In Cheshire Country education of the young hounds has progressed to the point that they are now leaving the kennels under the direction of the Huntsman, Ivan Dowling. The hounds bound out of the kennel yard precisely at 7 A.M. and head for the kennel lawn. Beyond stretches the open meadows of Plantation Field, the site of one of the newer three star Eventing venues on the East Coast.
Mr. Stewart’s Cheshire Foxhounds has for many years invited the community to participate in this educational foray. Riders and their horses provide the backdrop for this expanded classroom. It is the first time some of these hounds have seen such a large group of horses and they have to learn to pay close attention to the Huntsman with this newly added distraction. Riders follow behind at a respectful distance set by the Fieldmaster. Other players in this production are the three Whips, one of whom is an 11 year old on a pony. Their job is to keep the hounds in a cohesive group, a little like getting mercury back into the thermometer.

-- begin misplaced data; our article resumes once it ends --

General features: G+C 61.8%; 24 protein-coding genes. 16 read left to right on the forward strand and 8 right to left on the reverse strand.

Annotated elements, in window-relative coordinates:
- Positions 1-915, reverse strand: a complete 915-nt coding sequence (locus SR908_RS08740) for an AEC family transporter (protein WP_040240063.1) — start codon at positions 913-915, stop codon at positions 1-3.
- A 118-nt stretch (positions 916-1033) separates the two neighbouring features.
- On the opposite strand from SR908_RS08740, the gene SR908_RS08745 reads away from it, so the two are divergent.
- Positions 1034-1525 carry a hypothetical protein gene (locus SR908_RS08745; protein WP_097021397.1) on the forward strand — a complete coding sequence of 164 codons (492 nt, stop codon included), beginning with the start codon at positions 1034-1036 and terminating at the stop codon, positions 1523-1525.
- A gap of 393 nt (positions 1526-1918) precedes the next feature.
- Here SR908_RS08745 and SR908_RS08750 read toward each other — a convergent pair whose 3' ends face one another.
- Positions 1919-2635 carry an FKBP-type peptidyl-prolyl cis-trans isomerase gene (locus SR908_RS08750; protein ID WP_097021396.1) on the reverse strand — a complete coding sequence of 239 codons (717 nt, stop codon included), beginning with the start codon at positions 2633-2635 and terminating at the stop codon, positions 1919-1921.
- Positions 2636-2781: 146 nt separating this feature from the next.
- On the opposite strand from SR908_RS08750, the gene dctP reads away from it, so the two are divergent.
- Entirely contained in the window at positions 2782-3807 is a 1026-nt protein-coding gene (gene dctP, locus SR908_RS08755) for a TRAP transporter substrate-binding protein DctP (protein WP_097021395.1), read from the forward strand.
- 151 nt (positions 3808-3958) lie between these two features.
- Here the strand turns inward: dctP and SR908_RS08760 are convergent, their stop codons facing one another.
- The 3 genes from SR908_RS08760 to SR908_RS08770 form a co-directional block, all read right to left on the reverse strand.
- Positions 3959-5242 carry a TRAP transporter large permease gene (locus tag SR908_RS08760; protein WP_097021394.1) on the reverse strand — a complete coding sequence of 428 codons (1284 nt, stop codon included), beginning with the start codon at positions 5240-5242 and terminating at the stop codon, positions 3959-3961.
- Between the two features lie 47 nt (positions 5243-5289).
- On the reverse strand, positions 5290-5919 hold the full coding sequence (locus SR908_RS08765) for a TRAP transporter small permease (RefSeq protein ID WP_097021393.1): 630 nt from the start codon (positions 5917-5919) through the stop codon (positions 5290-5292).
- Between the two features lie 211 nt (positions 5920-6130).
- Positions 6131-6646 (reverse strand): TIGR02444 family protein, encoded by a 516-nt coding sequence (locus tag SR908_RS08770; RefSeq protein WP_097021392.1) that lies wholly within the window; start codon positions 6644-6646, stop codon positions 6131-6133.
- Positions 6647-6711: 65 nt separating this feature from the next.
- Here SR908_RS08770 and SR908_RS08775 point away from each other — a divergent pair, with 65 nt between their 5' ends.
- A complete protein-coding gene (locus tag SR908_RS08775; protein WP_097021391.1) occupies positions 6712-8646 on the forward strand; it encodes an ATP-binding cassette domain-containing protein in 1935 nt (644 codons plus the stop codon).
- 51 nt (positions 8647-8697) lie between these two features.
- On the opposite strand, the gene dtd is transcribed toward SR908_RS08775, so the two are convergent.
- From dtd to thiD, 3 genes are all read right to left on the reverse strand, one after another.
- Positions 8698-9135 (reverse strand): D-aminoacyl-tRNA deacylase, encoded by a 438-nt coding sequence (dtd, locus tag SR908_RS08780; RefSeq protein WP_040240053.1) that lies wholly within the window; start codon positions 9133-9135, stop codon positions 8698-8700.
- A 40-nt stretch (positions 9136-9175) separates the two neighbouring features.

The pace is deliberately slow and quiet. After passing through the gate from the lawn, the Huntsman will pause with the hounds at the top of the hill, gather them around for a moment, then renew his leisurely walk. The hounds are led around through a break in the hedgerow, up a hill, down along a road, and finally pause at a pond for a break where they are freed for a moment to play in the water. Blowing his horn to gather the hounds, the Huntsman regroups and heads the short mile home.
It is the same pace, the same route three days a week as the working relationship between hound and huntsman grows and matures. In the next week or two, the route will track further afield and the pace will quicken to a trot. By the beginning of August, the hounds are ready to move even further and the choice of route and destination will change from day to day, expanding their repertoire. At the end of August, the graduating class of hounds will be ready to begin ”hunting” in the true sense: Cubbing officially begins after Labor Day.
An arrival at the kennel lawn at 6:45 necessitates work in the barn before sunlight. This month, Venus, the Morning Star, and Jupiter are visible on the Eastern Horizon but disappear with the first blush of the sun.